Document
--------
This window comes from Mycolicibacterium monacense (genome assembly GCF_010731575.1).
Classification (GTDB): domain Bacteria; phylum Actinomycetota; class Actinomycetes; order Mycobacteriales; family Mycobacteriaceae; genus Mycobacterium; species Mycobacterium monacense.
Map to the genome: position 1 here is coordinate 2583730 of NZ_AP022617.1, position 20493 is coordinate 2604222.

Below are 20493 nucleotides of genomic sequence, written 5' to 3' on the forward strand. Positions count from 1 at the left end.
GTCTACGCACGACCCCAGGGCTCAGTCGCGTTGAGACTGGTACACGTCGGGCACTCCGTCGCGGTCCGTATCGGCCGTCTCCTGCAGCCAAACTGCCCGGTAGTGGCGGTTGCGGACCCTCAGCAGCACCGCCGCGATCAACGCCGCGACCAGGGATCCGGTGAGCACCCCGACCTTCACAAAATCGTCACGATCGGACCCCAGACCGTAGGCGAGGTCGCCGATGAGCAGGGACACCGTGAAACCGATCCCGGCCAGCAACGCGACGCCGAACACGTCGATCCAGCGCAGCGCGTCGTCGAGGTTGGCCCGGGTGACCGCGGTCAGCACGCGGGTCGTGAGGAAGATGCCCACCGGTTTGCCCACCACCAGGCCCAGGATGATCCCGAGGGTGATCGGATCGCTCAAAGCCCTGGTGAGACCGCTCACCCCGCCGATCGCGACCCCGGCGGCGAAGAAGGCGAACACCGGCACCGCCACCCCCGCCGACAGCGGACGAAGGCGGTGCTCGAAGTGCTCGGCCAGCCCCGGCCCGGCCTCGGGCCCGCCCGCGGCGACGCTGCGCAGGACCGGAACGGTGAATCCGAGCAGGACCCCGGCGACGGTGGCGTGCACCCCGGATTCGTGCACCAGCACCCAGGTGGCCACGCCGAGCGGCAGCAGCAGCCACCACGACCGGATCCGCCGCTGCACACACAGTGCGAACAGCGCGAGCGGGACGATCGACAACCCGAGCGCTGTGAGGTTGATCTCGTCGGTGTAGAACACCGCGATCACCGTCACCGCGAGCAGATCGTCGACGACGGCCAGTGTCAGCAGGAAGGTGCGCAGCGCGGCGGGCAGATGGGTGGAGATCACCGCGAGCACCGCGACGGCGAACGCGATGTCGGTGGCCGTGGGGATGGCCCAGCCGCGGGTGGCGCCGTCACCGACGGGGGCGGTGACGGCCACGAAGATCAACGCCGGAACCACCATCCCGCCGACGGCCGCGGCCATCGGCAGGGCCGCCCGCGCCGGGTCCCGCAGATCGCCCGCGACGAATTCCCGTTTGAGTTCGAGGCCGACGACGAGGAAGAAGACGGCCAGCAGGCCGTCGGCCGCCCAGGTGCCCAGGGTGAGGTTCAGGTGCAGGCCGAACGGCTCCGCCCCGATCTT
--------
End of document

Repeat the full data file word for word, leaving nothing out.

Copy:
This window comes from Mycolicibacterium monacense (genome assembly GCF_010731575.1).
Classification (GTDB): domain Bacteria; phylum Actinomycetota; class Actinomycetes; order Mycobacteriales; family Mycobacteriaceae; genus Mycobacterium; species Mycobacterium monacense.
Map to the genome: position 1 here is coordinate 2583730 of NZ_AP022617.1, position 20493 is coordinate 2604222.

Below are 20493 nucleotides of genomic sequence, written 5' to 3' on the forward strand. Positions count from 1 at the left end.
GTCTACGCACGACCCCAGGGCTCAGTCGCGTTGAGACTGGTACACGTCGGGCACTCCGTCGCGGTCCGTATCGGCCGTCTCCTGCAGCCAAACTGCCCGGTAGTGGCGGTTGCGGACCCTCAGCAGCACCGCCGCGATCAACGCCGCGACCAGGGATCCGGTGAGCACCCCGACCTTCACAAAATCGTCACGATCGGACCCCAGACCGTAGGCGAGGTCGCCGATGAGCAGGGACACCGTGAAACCGATCCCGGCCAGCAACGCGACGCCGAACACGTCGATCCAGCGCAGCGCGTCGTCGAGGTTGGCCCGGGTGACCGCGGTCAGCACGCGGGTCGTGAGGAAGATGCCCACCGGTTTGCCCACCACCAGGCCCAGGATGATCCCGAGGGTGATCGGATCGCTCAAAGCCCTGGTGAGACCGCTCACCCCGCCGATCGCGACCCCGGCGGCGAAGAAGGCGAACACCGGCACCGCCACCCCCGCCGACAGCGGACGAAGGCGGTGCTCGAAGTGCTCGGCCAGCCCCGGCCCGGCCTCGGGCCCGCCCGCGGCGACGCTGCGCAGGACCGGAACGGTGAATCCGAGCAGGACCCCGGCGACGGTGGCGTGCACCCCGGATTCGTGCACCAGCACCCAGGTGGCCACGCCGAGCGGCAGCAGCAGCCACCACGACCGGATCCGCCGCTGCACACACAGTGCGAACAGCGCGAGCGGGACGATCGACAACCCGAGCGCTGTGAGGTTGATCTCGTCGGTGTAGAACACCGCGATCACCGTCACCGCGAGCAGATCGTCGACGACGGCCAGTGTCAGCAGGAAGGTGCGCAGCGCGGCGGGCAGATGGGTGGAGATCACCGCGAGCACCGCGACGGCGAACGCGATGTCGGTGGCCGTGGGGATGGCCCAGCCGCGGGTGGCGCCGTCACCGACGGGGGCGGTGACGGCCACGAAGATCAACGCCGGAACCACCATCCCGCCGACGGCCGCGGCCATCGGCAGGGCCGCCCGCGCCGGGTCCCGCAGATCGCCCGCGACGAATTCCCGTTTGAGTTCGAGGCCGACGACGAGGAAGAAGACGGCCAGCAGGCCGTCGGCCGCCCAGGTGCCCAGGGTGAGGTTCAGGTGCAGGCCGAACGGCTCCGCCCCGATCTT